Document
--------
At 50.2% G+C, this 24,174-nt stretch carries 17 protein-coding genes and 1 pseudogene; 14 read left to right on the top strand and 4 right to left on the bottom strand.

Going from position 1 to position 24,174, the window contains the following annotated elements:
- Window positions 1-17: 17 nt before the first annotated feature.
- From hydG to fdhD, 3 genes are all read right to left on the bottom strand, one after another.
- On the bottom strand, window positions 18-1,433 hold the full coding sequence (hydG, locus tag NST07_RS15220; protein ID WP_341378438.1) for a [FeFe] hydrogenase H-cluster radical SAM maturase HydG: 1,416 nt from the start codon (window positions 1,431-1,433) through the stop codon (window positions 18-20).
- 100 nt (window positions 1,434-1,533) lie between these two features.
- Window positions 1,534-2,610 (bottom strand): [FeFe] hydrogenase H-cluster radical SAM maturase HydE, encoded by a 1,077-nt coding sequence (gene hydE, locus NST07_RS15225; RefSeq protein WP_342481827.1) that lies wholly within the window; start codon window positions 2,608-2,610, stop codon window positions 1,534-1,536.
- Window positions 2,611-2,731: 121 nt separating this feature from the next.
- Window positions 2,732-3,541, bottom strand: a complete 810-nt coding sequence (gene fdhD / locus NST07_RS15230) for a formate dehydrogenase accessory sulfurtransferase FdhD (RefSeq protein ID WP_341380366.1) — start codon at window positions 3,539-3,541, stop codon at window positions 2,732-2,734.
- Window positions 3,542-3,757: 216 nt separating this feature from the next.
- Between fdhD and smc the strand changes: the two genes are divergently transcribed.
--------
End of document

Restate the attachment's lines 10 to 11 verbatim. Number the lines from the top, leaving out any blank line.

- Window positions 3,542-3,757: 216 nt separating this feature from the next.
- Between fdhD and smc the strand changes: the two genes are divergently transcribed.